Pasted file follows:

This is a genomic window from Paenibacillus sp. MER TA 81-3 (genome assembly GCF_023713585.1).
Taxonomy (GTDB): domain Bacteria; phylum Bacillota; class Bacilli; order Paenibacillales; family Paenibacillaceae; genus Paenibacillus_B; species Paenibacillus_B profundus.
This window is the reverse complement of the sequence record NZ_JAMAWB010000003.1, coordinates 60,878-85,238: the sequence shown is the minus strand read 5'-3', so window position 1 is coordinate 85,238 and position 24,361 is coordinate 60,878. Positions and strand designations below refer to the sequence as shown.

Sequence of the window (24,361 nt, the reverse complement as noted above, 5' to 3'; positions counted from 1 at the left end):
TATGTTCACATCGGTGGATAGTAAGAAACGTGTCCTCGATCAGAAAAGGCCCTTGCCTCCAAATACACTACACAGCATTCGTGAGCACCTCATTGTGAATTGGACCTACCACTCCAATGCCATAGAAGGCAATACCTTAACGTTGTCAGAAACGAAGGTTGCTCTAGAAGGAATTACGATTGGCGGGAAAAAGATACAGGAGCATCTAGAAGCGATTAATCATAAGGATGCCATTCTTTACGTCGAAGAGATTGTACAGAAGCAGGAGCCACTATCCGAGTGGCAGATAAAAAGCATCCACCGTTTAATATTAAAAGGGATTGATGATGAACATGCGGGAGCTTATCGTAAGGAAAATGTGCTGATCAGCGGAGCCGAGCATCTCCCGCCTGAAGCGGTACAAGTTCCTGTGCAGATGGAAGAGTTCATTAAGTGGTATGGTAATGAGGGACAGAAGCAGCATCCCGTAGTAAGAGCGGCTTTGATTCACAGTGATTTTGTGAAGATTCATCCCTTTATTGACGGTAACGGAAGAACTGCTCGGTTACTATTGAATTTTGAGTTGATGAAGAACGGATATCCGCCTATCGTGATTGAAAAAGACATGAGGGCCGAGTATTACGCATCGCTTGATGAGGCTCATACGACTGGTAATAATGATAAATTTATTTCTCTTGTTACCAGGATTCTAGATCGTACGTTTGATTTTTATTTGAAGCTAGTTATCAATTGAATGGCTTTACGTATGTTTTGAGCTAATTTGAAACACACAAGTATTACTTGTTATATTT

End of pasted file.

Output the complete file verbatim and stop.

This is a genomic window from Paenibacillus sp. MER TA 81-3 (genome assembly GCF_023713585.1).
Taxonomy (GTDB): domain Bacteria; phylum Bacillota; class Bacilli; order Paenibacillales; family Paenibacillaceae; genus Paenibacillus_B; species Paenibacillus_B profundus.
This window is the reverse complement of the sequence record NZ_JAMAWB010000003.1, coordinates 60,878-85,238: the sequence shown is the minus strand read 5'-3', so window position 1 is coordinate 85,238 and position 24,361 is coordinate 60,878. Positions and strand designations below refer to the sequence as shown.

Sequence of the window (24,361 nt, the reverse complement as noted above, 5' to 3'; positions counted from 1 at the left end):
TATGTTCACATCGGTGGATAGTAAGAAACGTGTCCTCGATCAGAAAAGGCCCTTGCCTCCAAATACACTACACAGCATTCGTGAGCACCTCATTGTGAATTGGACCTACCACTCCAATGCCATAGAAGGCAATACCTTAACGTTGTCAGAAACGAAGGTTGCTCTAGAAGGAATTACGATTGGCGGGAAAAAGATACAGGAGCATCTAGAAGCGATTAATCATAAGGATGCCATTCTTTACGTCGAAGAGATTGTACAGAAGCAGGAGCCACTATCCGAGTGGCAGATAAAAAGCATCCACCGTTTAATATTAAAAGGGATTGATGATGAACATGCGGGAGCTTATCGTAAGGAAAATGTGCTGATCAGCGGAGCCGAGCATCTCCCGCCTGAAGCGGTACAAGTTCCTGTGCAGATGGAAGAGTTCATTAAGTGGTATGGTAATGAGGGACAGAAGCAGCATCCCGTAGTAAGAGCGGCTTTGATTCACAGTGATTTTGTGAAGATTCATCCCTTTATTGACGGTAACGGAAGAACTGCTCGGTTACTATTGAATTTTGAGTTGATGAAGAACGGATATCCGCCTATCGTGATTGAAAAAGACATGAGGGCCGAGTATTACGCATCGCTTGATGAGGCTCATACGACTGGTAATAATGATAAATTTATTTCTCTTGTTACCAGGATTCTAGATCGTACGTTTGATTTTTATTTGAAGCTAGTTATCAATTGAATGGCTTTACGTATGTTTTGAGCTAATTTGAAACACACAAGTATTACTTGTTATATTT